Does Medicare Pay for Endoscopy?
- Does Medicare pay for endoscopy? Endoscopy is a less-invasive medical procedure that’s performed millions of times a year. Find out how Medicare helps pay for this procedure.
Endoscopy is generally performed as an outpatient procedure, which puts it in the category of services Medicare covers under traditional Part B benefits. Medicare Advantage plans provide the same benefit, which are provided for under the standard Medicare limits.
What Is Endoscopy?
Endoscopy is a diagnostic procedure that involves inserting a flexible probe into the digestive tract so that a doctor can look at its lining with a small camera. Endoscopes may be inserted into the upper or lower GI tract to look for different conditions, and a special procedure can be done that takes images of the pancreas and gallbladder. Endoscopy is a nonsurgical procedure that can usually be done in a doctor’s office.
Your doctor might order an endoscopy for you for several reasons. An endoscopic examination helps identify ulcers, polyps and some types of cancer. The doctor can use endoscopy to supplement various other diagnostic tests and identify problems of the gallbladder, stomach and pancreas. Because the scope used for endoscopy develops a real-time color image of the lining of your GI tract, it can be used to spot multiple potentially serious health conditions.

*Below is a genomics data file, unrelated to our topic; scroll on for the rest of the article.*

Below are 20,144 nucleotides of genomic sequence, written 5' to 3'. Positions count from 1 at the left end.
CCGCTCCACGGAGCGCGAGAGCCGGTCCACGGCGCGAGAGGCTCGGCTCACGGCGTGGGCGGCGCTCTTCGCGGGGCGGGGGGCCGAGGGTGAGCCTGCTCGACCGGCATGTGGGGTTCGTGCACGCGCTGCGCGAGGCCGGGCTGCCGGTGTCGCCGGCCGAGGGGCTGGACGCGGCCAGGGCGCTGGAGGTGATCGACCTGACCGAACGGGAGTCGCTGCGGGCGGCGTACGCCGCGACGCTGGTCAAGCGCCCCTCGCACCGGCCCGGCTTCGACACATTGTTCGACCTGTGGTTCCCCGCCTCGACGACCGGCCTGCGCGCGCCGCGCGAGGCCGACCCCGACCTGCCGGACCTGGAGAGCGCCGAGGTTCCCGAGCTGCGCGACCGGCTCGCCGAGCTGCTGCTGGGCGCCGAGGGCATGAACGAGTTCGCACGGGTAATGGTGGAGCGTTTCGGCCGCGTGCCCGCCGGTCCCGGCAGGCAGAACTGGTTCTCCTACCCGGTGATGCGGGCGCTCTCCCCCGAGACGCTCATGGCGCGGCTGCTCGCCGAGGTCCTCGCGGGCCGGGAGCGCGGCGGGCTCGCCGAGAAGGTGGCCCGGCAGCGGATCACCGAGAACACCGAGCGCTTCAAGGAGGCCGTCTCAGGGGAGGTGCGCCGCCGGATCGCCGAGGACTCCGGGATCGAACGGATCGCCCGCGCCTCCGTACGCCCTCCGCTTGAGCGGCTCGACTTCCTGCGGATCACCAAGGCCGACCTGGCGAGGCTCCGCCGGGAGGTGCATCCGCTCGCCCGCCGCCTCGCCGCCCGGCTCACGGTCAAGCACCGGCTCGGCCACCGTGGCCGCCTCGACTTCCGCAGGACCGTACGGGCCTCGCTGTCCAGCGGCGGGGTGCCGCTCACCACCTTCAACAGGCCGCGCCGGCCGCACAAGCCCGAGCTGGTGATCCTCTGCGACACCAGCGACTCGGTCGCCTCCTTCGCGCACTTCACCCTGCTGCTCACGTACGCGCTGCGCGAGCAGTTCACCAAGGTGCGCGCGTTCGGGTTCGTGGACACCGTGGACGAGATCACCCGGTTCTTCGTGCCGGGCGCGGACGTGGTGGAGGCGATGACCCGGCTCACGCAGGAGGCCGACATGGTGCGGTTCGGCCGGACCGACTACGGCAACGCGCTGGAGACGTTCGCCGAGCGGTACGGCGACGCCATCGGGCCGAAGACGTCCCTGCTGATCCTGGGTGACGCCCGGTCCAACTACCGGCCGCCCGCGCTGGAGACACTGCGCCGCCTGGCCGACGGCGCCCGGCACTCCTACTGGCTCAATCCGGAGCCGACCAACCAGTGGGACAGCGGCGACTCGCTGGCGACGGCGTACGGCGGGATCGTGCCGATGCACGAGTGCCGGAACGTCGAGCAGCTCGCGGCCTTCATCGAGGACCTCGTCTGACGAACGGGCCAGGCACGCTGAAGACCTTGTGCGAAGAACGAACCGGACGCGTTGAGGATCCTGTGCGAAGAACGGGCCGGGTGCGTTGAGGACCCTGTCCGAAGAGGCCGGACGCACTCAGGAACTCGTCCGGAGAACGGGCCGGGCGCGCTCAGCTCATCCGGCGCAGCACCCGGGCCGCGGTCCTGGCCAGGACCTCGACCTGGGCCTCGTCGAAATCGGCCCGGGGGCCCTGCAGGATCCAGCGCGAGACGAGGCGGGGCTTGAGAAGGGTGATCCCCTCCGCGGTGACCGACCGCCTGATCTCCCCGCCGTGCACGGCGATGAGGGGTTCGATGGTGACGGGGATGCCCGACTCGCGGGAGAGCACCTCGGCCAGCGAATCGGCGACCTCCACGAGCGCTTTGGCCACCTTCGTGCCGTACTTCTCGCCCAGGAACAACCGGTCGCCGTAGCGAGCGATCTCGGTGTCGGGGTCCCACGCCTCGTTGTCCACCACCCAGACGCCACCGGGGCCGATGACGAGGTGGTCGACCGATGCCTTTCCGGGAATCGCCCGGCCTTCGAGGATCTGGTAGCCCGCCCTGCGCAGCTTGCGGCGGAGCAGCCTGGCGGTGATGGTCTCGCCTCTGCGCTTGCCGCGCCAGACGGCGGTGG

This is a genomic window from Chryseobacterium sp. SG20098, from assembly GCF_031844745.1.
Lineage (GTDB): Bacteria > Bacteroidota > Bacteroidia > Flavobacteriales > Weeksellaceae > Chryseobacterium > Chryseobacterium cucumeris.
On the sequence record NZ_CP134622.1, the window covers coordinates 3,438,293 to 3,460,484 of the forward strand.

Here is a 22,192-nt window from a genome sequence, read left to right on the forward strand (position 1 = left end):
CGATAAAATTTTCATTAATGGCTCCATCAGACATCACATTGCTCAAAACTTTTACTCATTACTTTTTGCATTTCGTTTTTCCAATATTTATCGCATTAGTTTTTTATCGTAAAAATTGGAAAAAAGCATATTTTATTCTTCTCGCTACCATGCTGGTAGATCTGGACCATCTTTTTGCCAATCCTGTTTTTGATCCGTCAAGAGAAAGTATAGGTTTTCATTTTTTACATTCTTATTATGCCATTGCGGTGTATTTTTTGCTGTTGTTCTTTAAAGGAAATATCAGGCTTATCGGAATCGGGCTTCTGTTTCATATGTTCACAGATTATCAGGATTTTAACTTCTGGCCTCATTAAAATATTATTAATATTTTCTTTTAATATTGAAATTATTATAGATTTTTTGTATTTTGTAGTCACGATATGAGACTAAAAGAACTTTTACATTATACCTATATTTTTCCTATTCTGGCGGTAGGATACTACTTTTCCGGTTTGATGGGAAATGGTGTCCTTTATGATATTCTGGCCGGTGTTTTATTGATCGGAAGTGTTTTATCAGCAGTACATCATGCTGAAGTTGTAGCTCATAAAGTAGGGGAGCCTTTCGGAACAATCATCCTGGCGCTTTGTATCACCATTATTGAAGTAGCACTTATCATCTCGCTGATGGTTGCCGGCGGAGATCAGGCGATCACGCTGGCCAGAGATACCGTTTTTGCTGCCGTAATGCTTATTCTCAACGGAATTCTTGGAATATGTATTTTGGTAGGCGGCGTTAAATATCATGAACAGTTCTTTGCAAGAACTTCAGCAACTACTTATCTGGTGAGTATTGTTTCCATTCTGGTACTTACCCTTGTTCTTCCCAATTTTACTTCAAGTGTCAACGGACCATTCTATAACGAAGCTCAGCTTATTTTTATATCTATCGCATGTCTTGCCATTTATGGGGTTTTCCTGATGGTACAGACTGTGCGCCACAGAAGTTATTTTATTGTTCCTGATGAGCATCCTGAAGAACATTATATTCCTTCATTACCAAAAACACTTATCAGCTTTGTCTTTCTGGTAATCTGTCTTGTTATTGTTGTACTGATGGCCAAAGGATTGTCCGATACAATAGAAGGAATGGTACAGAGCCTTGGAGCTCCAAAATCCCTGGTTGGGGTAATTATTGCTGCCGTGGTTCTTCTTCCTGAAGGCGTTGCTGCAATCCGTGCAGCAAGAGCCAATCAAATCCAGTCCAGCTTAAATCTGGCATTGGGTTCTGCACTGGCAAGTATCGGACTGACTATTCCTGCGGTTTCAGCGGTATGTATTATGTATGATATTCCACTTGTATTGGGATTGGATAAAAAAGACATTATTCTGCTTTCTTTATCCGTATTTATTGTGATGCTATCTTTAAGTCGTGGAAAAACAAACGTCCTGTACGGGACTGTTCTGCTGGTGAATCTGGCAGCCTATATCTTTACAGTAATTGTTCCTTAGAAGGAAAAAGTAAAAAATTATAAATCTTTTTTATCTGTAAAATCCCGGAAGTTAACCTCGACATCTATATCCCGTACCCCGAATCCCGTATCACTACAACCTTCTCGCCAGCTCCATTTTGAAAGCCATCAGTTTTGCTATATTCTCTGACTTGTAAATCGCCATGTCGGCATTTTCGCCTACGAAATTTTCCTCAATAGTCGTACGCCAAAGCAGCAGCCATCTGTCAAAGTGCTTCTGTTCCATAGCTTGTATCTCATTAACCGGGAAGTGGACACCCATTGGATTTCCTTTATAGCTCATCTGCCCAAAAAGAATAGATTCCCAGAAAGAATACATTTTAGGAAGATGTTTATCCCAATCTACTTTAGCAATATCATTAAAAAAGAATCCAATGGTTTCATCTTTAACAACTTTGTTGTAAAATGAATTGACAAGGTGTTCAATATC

How Much Does Endoscopy Cost?
Paid for out of pocket, a typical endoscopy in the United States costs an average of $2,750. Depending on where and how you have the procedure, as well as the details of which parts of your GI tract are being examined and whether the procedure is done in a doctor’s office or hospital, the price can range between $1,250 and $4,800.
How Does Medicare Pay for Endoscopy?
Because it is usually categorized as an outpatient diagnostic procedure, endoscopy is included under Original Medicare’s Part B outpatient coverage. This means that Medicare can pay up to 80% of the cost of your procedure after you have met the $203 annual deductible for 2021.
If you have Medicare Advantage, which is sometimes called Medicare Part C, your coverage is probably similar to what Original Medicare participants have.
By law, all authorized Part C plans must include the same tests and procedures as Parts A and B, with the same coverage costs and coverage minimums. Medicare Advantage plans are issued by private insurance companies, which are free to offer additional coverage that goes beyond what Original Medicare can provide. Ask a plan representative from your issuer for details about coverage for endoscopy.